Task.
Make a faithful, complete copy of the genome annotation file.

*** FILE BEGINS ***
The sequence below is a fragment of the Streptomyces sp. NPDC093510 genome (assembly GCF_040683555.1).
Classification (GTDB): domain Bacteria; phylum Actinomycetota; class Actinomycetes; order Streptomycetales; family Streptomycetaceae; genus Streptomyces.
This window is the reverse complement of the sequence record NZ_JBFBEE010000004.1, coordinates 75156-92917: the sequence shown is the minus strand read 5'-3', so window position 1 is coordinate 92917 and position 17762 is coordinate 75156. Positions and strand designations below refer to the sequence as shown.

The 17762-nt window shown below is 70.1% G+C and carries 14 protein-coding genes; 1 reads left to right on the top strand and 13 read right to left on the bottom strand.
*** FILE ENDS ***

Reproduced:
The sequence below is a fragment of the Streptomyces sp. NPDC093510 genome (assembly GCF_040683555.1).
Classification (GTDB): domain Bacteria; phylum Actinomycetota; class Actinomycetes; order Streptomycetales; family Streptomycetaceae; genus Streptomyces.
This window is the reverse complement of the sequence record NZ_JBFBEE010000004.1, coordinates 75156-92917: the sequence shown is the minus strand read 5'-3', so window position 1 is coordinate 92917 and position 17762 is coordinate 75156. Positions and strand designations below refer to the sequence as shown.

The 17762-nt window shown below is 70.1% G+C and carries 14 protein-coding genes; 1 reads left to right on the top strand and 13 read right to left on the bottom strand.